PILOT, for the millionth time

If you’ve lived in Worcester for at least a few years, you’ll notice that the City Council has a few favorite topics it revisits over and over again.

We’re a bit overdue for the annual saber rattling about how city employees should live in the city; presumably having both a DPW&P Commissioner and a City Manager who don’t live in the city will keep us from having to listen to that argument for at least another year or two.

On to our favorite biannual complaint: that the non-profits aren’t paying their fair share (on tonight’s agenda).

Item 13a asks that the “City Solicitor provide City Council with a history and explanation as to the legal / political process(es) implemented by the City of Cambridge, Massachusetts to no longer be subject to Mass. Gen. Laws. Chapter 40A, Section 3 (the ‘Dover Amendment’).”

I’ve looked into this a bit (though I’m not an expert OR a lawyer) and I think that this really applies to commercial properties owned by Harvard and MIT that are not exempt from property tax. So, MIT pays Cambridge nearly $40 million in taxes annually, and Harvard pays $5.5 million annually. (See City of Cambridge budget, page II-9)

Cambridge also receives $5.8 million in PILOT [City of Cambridge budget, page III-14], which is about 1% of its total revenue.

So why can’t we have that here?

Unlike Cambridge, Worcester does not have two large institutions with endowments larger than the GDP of a small nation and extensive commercial real estate holdings.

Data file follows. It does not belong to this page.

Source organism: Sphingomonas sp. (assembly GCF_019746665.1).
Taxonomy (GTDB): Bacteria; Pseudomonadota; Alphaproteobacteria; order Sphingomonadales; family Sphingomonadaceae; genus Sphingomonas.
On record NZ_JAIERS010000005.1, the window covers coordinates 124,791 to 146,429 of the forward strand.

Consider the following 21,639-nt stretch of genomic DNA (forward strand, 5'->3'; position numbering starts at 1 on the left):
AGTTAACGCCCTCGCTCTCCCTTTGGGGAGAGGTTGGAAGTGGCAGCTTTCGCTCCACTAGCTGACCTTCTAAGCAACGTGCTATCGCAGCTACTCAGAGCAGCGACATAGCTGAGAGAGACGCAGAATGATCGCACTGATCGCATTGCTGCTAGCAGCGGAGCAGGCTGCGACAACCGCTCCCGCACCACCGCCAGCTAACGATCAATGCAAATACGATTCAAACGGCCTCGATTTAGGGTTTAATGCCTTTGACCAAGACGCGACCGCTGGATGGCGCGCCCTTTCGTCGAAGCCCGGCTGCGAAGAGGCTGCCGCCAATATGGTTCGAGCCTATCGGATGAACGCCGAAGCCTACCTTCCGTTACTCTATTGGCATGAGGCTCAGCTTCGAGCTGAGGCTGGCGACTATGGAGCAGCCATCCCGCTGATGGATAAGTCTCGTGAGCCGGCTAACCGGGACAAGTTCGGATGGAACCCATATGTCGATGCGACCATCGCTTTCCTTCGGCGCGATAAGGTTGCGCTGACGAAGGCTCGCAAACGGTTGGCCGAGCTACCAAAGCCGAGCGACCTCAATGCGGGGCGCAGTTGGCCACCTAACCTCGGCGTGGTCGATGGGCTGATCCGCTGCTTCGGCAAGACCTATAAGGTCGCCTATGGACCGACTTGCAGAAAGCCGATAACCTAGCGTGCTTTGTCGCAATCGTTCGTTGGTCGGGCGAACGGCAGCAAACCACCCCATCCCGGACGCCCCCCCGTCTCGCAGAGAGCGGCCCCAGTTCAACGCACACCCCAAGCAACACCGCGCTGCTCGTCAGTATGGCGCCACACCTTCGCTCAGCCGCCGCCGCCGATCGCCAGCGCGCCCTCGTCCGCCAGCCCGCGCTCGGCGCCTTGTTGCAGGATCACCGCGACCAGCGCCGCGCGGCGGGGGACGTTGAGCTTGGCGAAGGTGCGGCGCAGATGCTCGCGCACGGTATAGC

The original impetus behind the Dover Amendment exemption was that Harvard was Cambridge’s largest landlord, and that it continued to gobble up property and expanded beyond promises to neighbors and the city.  Worcester isn’t a city where the majority of residents are renters, many of whom pay rent to a non-profit.

So — good luck to the City of Worcester on this.  I doubt it will happen, I’m sure we’ll keep hearing about this every six months, and we’ll have devoted time to discussing a fruitless endeavor when we could be discussing other fruitless endeavors, like the $1 million+ we’ve spent in settlements due to complaints against the WPD in the past decade.

A word on PILOT

Pretty soon it will become obvious that we won’t be able to get millions in tax dollars from various universities and then the conversation will swing back to PILOT.

MIT pays Cambridge $2.3 million in PILOT a year; its endowment is $12.4 billion.  The yearly PILOT payment is 0.018% of its endowment.

Contrast that with WPI’s endowment, which is $360 million, and its PILOT payments are probably around $450,000, or 0.08% of its endowment.

Aside: your guess is as good as mine when it comes to PILOT payments.  The city’s budget doesn’t have any figures that indicate which institutions pay PILOT, how much they pay, and where those payments are directed.

A little less than a year ago, in what was quite possibly the most optimistic city document ever, the city assessor said we could be getting about $4.5 million more in PILOT than we currently do.

I’ve said it before and I’ll say it again: PILOT happens when a non-profit wants something (a street closed, for example).  It’s not megabucks — in most communities, including ours, it amounts to less than 2% of the city budget.